Harrodsburg Tankers

About the Harrodsburg Tankers

Harrodsburg Tanker Bataan Memorial Day Logo
Harrodsburg Tanker Bataan Memorial Day Logo

The Harrodsburg Tankers, then known as the 38th Tank Company, were a Kentucky Army National Guard unit stationed in Harrodsburg who were called to active duty prior to World War II. When they entered federal active duty, they were redesignated as Company D, 192nd Light Tank Battalion. On Thanksgiving Day, 20 November 1941, they landed in the Philippines. On 7 December 1941, Japan attacked Pearl Harbor and only hours later they began an attack on the Philippines. The Harrodsburg Tankers, along with the allied forces, fought the Japanese valiantly without reinforcements or resupply until ordered to surrender in April 1942. Those who could not escape to Corregidor were in the infamous "Bataan Death March". They were all eventually taken prisoner of war. Only 37 of the original 66 Kentucky Guard Members from Harrodsburg survived Japanese captivity.

 

History of Harrodsburg Guard Unit Before World War II

SGT Herman Taylor applies a coat of paint to the historic tank displayed prominently in Harrodsburg. The tank memorializes 66 former Kentucky Guardsmen. From DMA Annual Report 1982 P 19 Courtesy John Trowbridge.
SGT Herman Taylor applies a coat of paint to the historic tank displayed prominently in Harrodsburg. The tank memorializes 66 former Kentucky Guardsmen. From DMA Annual Report 1982 P 19 Courtesy John Trowbridge.

From the Kentucky National Guard Yearbook of 1938

The Thirty-eighth Tank Company is the successor of Company "D," Kentucky State Guard, which was organized at Covington for State duty in the absence of the regular unit on Federal service in France during the World War (1).

The unit was called on for active field service at various times during that period, notably at Lexington, Kentucky, during a riot in February, 1920, in which six persons were killed and twenty injured. In March, 1921, this unit was converted to the new Thirty-eighth Tank Company and was extended Federal recognition under date of March 29, 1921, under the command of Capt. Louis V. Crockett. This unit was called upon repeatedly for active field service in the Eastern Kentucky mine fields and other service in the state until its disbandment in March, 1932.

The 38th Tank Company was reorganized at Harrodsburg, Kentucky, in June, 1932, and was extended Federal recognition under the date of July 5, 1932. Its officers were Capt. Bacon R. Moore, First Lieut. George W. Biggerstaff, First Lieut. Truman Mayes, Second Lieut. Charles D. Clarkson and Second Lieut. Davis H. Gritton, all of whom had seen service in the World War (1).

Each year the Company has passed Federal Inspection with satisfactory rating and has attended field training at Fort Knox. In 1936 it was engaged in the Second Army Maneuvers.

On January 22, 1937, Captain Moore, Lieutenant Gritton, Lieutenant Rue, and thirty-five enlisted men were called for prison riot and flood duty at Frankfort. Lieutenant Gritton as Mess Officer prepared food for 3,000 people; Lieutenant Rue was detailed to the Capitol for ten days; and eighteen of the men were on trucks four days moving convicts to other prisons. From February 1 to February 8 Captain Moore, with seventy-five men, maintained quarantine guard running from Louisville up River Road behind the city to the Dixie Highway. Fourteen men stayed on prison guard duty until June.

The Tank Company has two M 2 T 2 tanks (twin turrets also known as Mae West). Captain Moore completed the Tank School course at Fort Benning, Georgia, on June 17, 1933, and Staff Sgt. Parsons completed the Tank Course at Fort Benning in the fall of 1936. In May, 1938, Lieutenant Biggerstaff was promoted to Captain and assigned to duty on the State Staff.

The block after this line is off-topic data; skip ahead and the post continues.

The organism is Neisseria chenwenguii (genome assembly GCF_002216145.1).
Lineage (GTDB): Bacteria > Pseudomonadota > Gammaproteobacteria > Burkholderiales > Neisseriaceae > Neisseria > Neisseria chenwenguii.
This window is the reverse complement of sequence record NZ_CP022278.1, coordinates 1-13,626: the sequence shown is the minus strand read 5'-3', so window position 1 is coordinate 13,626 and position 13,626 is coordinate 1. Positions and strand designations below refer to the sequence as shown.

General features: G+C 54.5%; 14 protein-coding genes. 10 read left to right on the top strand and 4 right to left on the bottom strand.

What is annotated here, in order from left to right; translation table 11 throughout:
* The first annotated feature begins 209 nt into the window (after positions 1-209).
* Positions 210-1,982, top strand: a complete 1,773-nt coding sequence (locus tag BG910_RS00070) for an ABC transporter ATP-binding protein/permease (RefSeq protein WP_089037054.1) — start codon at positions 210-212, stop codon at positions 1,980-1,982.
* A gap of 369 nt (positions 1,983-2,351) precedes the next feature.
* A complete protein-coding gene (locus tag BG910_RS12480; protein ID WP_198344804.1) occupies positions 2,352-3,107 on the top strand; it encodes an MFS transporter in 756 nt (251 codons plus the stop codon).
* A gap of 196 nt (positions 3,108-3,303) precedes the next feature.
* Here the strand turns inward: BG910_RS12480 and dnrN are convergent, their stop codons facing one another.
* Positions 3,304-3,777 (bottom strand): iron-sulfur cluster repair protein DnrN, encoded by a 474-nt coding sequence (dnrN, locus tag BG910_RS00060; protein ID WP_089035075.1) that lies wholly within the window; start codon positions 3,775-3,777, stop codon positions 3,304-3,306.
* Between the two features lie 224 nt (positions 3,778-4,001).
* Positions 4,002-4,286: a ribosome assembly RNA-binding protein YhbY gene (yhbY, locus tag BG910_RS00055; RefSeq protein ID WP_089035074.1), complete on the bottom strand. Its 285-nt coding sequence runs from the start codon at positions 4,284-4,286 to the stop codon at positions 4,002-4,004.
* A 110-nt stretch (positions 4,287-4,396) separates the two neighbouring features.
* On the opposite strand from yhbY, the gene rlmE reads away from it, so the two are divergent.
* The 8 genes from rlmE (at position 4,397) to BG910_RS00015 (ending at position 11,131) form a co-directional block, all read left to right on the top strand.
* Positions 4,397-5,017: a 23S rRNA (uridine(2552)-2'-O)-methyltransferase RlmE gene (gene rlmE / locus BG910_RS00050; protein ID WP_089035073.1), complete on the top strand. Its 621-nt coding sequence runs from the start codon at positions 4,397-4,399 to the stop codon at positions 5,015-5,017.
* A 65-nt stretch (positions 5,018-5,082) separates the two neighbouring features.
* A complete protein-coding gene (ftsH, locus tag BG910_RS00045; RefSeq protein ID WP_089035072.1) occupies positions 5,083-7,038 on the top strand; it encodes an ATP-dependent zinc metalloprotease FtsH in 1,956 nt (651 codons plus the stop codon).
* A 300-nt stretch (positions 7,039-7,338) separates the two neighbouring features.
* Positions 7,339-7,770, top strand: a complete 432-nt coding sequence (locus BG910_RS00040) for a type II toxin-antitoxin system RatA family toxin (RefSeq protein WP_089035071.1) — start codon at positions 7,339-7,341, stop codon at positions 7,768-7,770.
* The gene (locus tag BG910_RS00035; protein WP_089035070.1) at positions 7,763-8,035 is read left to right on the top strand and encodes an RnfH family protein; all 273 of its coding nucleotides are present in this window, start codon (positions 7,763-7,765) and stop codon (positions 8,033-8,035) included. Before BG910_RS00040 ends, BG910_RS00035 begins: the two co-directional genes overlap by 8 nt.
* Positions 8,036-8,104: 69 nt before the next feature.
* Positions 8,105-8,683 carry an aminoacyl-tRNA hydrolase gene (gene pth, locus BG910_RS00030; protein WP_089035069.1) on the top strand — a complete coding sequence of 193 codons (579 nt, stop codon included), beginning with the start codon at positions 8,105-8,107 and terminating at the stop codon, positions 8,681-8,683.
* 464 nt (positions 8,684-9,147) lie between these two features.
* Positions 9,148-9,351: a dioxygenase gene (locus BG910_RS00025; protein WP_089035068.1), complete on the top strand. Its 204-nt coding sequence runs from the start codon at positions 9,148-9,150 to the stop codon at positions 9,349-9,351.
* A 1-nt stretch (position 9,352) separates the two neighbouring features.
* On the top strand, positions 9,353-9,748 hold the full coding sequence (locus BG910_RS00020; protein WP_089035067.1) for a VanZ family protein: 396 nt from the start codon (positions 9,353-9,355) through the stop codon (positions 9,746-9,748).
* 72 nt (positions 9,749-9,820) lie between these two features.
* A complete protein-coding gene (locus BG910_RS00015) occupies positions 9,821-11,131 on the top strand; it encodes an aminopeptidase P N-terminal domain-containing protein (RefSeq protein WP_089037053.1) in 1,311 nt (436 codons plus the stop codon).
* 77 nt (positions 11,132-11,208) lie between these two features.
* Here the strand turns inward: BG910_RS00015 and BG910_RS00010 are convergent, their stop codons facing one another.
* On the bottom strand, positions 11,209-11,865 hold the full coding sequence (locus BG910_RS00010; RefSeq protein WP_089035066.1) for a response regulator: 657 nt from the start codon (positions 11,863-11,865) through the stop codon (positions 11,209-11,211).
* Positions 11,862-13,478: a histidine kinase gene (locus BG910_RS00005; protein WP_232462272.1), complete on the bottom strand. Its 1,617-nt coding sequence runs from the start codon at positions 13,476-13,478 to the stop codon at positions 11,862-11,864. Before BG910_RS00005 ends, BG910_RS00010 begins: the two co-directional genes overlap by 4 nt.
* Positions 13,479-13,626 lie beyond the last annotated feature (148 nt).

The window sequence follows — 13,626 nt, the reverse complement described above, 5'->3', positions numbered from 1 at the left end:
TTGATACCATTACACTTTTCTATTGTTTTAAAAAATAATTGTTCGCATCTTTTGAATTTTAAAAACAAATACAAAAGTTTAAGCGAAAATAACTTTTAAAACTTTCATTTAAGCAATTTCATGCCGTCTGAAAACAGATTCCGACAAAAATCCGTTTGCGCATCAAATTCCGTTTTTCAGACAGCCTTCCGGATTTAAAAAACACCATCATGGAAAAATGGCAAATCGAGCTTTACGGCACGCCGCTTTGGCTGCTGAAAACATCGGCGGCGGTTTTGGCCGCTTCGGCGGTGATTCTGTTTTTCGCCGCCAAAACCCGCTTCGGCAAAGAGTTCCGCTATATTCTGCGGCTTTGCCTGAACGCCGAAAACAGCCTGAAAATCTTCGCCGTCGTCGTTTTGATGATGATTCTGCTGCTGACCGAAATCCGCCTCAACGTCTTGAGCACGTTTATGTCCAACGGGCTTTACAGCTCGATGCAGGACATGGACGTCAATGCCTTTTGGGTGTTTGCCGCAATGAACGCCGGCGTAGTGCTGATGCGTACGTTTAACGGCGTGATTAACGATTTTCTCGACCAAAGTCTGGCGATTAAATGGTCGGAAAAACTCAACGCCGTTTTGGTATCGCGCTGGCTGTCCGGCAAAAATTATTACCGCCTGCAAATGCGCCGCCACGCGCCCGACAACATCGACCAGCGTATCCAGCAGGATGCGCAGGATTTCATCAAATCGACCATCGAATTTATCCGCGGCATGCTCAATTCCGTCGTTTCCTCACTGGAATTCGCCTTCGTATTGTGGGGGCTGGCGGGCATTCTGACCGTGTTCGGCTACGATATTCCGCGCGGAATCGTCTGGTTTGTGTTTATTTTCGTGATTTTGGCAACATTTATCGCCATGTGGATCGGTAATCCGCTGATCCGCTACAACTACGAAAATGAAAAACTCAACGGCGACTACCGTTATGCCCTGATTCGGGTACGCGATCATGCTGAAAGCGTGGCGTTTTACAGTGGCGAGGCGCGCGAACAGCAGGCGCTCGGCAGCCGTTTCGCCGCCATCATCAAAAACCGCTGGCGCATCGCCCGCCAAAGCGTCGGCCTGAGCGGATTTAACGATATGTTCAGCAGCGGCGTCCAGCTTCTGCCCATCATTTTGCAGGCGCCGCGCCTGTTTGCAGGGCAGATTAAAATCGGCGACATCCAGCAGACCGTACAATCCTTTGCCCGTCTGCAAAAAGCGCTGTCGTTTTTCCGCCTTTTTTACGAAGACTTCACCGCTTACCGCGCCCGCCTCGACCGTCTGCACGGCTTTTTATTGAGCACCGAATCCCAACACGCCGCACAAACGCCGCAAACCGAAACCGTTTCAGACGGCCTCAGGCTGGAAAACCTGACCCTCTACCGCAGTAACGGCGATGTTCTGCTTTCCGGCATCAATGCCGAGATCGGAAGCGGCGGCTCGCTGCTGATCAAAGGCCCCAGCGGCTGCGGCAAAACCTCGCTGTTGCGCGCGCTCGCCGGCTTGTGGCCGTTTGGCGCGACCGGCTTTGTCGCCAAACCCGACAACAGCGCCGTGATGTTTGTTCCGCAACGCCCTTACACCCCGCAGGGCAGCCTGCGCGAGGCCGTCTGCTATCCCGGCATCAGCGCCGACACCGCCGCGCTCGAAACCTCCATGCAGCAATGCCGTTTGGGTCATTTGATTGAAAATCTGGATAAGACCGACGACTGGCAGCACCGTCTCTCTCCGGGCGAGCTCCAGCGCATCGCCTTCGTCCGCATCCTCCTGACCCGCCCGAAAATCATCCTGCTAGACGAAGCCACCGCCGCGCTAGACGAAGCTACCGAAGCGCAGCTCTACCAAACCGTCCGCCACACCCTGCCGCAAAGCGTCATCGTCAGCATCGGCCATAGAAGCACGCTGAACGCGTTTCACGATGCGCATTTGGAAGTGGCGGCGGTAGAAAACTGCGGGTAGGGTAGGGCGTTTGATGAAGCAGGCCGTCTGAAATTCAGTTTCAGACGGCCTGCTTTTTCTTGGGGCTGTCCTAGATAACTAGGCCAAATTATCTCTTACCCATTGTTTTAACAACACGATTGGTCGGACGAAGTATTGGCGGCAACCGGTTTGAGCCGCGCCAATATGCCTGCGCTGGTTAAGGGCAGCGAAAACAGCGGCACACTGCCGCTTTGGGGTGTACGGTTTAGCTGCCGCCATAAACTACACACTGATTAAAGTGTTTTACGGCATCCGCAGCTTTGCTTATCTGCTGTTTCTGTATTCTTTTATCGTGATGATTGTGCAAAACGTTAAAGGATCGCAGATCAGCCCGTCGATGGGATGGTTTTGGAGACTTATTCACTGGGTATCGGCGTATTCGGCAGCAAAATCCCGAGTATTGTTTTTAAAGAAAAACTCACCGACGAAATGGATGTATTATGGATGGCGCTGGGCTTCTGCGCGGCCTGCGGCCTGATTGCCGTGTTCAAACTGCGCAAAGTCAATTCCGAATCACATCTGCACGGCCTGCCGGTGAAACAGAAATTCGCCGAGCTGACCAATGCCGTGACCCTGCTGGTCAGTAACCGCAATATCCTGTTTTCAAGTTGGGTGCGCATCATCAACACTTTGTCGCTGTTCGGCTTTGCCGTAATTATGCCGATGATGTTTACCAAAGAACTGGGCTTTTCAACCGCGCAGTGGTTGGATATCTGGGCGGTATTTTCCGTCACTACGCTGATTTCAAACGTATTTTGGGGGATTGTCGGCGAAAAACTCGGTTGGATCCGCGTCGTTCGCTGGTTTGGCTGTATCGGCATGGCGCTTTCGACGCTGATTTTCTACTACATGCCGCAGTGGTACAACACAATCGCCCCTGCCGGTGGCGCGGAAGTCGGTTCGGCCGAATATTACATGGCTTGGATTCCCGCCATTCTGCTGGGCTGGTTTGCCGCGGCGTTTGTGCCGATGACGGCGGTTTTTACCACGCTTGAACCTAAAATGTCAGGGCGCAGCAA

Lieutenant Gritton was promoted to First Lieutenant and Pvt. George A. Van Arsdall was promoted to Second Lieutenant.

 

Tank Memorial in Harrodsburg

Harrodsburg, Kentucky Tank Memorial
Harrodsburg, Kentucky Tank Memorial

Provisio East High School Bataan Commemorative Research Project

We wish to express our thanks to Jim Opolony, Coordinator of the Proviso East Bataan Commemorative Project. Opolony is a teacher at Proviso East High School in Maywood, Illinois and he along with two other teachers started the Provisio East High School Bataan Commemorative Research Project website during the 1999 -2000 school year.

The website, still an ongoing project, has become one of the most respected resources available about the men of Harrodsburg and all those who served in the 192nd Tank Battalion.

Click here to visit Provisio East High School Bataan Commemorative Research Project

 

Honoring the Harrodsburg Tankers

Honoring the Service and Memory of the Guardsmen of Harrodsburg, Mercer County and Central Kentucky.

View 66th Anniversary Commemorative Booklet about the Harrodsburg Tankers - Company D, 192nd Tank Battalion.

Department of the Army Poster No. 21-43, 1952, by Stanley Dersh.
Department of the Army Poster No. 21-43, 1952, by Stanley Dersh.

Toul Pocket, Philippine Islands, 15 February 1942

The Japanese had penetrated deep into the battle –worn Filipino-American Army on Bataan and General Wainwright ordered a counter attack to beat them back. The 192nd Tank Battalion, National Guardsmen from several states, the 45th Infantry (Philippine Scouts), and men of the Philippine Army, storming through the dense jungle, wiped out the enemy pockets. They traded their blood and courage for two more vital months on Bataan. For this gallantry, despite great odds and a hopeless situation, the outfits engaged received the Distinguished Unit Citation.

Department of the Army Poster No. 21-43
No. 7 History of the United States Army
U. S. Government Printing Office: 1952
Printing by Stanley Dersh
This poster is no longer in use by the Army.